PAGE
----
Minimal growth for construction output in August

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construction output, ons figures
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Construction output increased by 0.1% in the three-month on three-month all work series in August 2019, according to the lasted ONS figures

Construction output increased by 0.2% in the month-on-month all work series in August 2019; this was driven by a rise of 1.1% in repair and maintenance, offset somewhat by a fall in new work of 0.2%.

In new work, the increase in the three-month on three-month series in August 2019 was driven by private new housing, private commercial and public new housing, with rises of 1.0%, 0.9% and 3.6% respectively.

In repair and maintenance, the fall in the three-month on three-month series in August 2019 was largely because of the 3.5% decline in private housing repair and maintenance, with a smaller contribution from a 0.2% fall in non-housing repair and maintenance.

Construction output in August 2019

Since the record high of £13,869m recorded in the monthly all work series in February 2019, the industry has experienced a mixed profile of monthly growth, with falls in March, April and June largely offset by increases in May, July and August. The level of construction output in August 2019 is now £123m below this record high.

Figure 1 shows the monthly and quarterly indexed chained volume measure, seasonally adjusted series. The quarterly series provides a smoother and more comprehensive view of trends within the construction industry than the more volatile monthly series.

 

Contributions to growth

Construction output can be broken down by different types of work; these are categorised into all new work, and repair and maintenance, as shown in Figure 2. It is worth noting that all new work accounts for approximately two-thirds of all work, while repair and maintenance accounts for approximately one-third.

Figure 2: Growth in repair and maintenance against falling new work in construction output in August 2019

There was a month-on-month decrease in new work of 0.2% in August 2019, while repair and maintenance saw growth of 1.1%. For new work, the sector experienced a mixed profile of growth, with private commercial new work (1.0%), public new housing (3.3%) and private industrial (3.8%) experiencing increases whereas private new housing (0.9%), infrastructure (1.3%) and public other new work (3.1%) saw falls.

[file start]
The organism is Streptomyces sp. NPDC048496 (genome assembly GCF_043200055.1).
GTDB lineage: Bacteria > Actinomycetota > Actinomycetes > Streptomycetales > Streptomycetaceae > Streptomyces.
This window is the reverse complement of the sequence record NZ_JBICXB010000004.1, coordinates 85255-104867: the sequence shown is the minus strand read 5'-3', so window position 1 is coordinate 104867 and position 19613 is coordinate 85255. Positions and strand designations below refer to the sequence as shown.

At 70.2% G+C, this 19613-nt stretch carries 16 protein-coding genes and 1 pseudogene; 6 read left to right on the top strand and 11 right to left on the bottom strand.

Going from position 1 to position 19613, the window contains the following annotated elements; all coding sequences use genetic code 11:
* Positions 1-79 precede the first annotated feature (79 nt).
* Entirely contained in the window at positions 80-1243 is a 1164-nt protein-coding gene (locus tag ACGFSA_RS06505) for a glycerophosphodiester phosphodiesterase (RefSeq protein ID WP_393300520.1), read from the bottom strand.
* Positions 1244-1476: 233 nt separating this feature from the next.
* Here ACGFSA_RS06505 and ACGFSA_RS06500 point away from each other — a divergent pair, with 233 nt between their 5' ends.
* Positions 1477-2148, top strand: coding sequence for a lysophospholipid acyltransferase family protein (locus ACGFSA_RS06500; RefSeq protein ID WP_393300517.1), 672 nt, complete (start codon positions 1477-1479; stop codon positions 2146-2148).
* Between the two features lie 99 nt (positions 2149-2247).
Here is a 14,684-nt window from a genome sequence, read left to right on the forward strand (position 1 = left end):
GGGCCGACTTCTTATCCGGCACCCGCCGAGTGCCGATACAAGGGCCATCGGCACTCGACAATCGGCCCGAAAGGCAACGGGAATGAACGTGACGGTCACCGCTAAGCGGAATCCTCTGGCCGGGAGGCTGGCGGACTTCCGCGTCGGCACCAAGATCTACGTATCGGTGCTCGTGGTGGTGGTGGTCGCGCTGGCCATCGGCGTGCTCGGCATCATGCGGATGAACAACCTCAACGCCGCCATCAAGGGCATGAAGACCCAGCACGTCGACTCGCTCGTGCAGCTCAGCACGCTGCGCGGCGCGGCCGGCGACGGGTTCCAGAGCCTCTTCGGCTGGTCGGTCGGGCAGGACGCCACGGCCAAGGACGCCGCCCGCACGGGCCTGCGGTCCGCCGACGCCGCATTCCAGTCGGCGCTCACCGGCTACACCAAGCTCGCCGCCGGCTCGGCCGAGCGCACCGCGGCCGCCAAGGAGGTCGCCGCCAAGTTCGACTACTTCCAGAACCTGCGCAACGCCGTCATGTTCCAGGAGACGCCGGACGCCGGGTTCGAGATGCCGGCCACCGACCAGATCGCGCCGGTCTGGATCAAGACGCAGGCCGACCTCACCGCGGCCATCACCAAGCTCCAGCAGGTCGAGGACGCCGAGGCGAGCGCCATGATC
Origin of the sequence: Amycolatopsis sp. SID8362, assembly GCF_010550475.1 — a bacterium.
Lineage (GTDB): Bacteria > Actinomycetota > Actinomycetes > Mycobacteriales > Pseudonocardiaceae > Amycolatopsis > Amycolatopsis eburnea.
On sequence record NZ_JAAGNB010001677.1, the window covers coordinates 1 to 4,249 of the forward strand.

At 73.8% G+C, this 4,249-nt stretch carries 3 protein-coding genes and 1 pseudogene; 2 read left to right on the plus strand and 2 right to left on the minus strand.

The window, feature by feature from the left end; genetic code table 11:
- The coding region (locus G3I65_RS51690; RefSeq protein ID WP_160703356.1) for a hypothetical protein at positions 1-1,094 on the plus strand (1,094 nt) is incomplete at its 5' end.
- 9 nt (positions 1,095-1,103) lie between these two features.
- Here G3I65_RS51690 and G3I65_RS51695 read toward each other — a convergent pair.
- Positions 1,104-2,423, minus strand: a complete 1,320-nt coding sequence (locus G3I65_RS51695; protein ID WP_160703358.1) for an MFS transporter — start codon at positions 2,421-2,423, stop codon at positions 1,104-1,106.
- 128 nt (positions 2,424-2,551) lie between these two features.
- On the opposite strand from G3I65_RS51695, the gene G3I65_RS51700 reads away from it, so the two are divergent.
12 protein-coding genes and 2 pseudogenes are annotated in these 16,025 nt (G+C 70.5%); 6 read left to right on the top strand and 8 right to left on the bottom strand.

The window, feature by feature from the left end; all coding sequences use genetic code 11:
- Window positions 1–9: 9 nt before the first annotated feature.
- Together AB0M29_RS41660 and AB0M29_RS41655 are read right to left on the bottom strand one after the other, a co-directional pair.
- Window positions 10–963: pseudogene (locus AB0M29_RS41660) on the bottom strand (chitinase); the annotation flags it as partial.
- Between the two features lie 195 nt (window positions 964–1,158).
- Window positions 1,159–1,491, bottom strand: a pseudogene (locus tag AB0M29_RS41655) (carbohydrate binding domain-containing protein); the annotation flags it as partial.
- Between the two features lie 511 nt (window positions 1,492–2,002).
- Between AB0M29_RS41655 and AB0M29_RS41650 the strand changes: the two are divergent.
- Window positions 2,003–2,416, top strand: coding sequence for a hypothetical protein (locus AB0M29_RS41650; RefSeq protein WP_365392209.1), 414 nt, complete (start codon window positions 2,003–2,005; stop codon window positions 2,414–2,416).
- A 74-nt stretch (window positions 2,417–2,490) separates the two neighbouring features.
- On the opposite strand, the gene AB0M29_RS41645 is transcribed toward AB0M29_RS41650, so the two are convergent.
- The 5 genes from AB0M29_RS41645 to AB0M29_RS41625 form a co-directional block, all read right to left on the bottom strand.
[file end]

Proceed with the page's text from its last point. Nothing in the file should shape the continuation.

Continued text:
In repair and maintenance, the growth of 1.1% comprised growth across all the components within the sector. Non-housing, and private housing repair and maintenance saw the largest growth, increasing by 1.4% and 1.0% respectively.

Figure 3 shows the difference in the three-month on three-month levels from the different construction sectors, taken from our seasonally adjusted, chained volume measure series. Construction output increased by £25m in the three months to August 2019, compared with the previous three months.

Figure 4 shows the difference in month-on-month levels from the different construction sectors, taken from our seasonally adjusted, chained volume measure series. Compared with July 2019, construction output grew by £28m in August 2019.

For new work, output decreased by £21m in August 2019. This minimal decline comprised relatively minor increases or decreases across all types of work. Private commercial new work, public new housing and private industrial new work saw relatively small increases of £23m, £18m and £16m respectively. While private new housing, public other new work and infrastructure saw relatively small decreases of £26m, £26m and £25m respectively.

In contrast to new work, repair and maintenance saw an increase of £49m in August 2019. All types of work within repair and maintenance saw an increase, with the main driver being non-housing repair and maintenance, which grew by £32m in August.

Kevin Reid, chief executive of the Cruden Group, comments on the ONS Output in the Construction Industry: “The overall impact of Brexit, in whatever guise, remains to be seen.  However, fundamental change may be slower than perhaps anticipated – other than price inflation and reduced availability of materials sourced from the EU, which the industry is currently experiencing. 

“Despite these challenges, at Cruden we have secured a strong pipeline of activity up to March 2021 and a growing order book beyond that. 

“Overall, we remain cautiously optimistic about the year ahead, despite the significant economic uncertainties that lie ahead.”

Office of National Statistics

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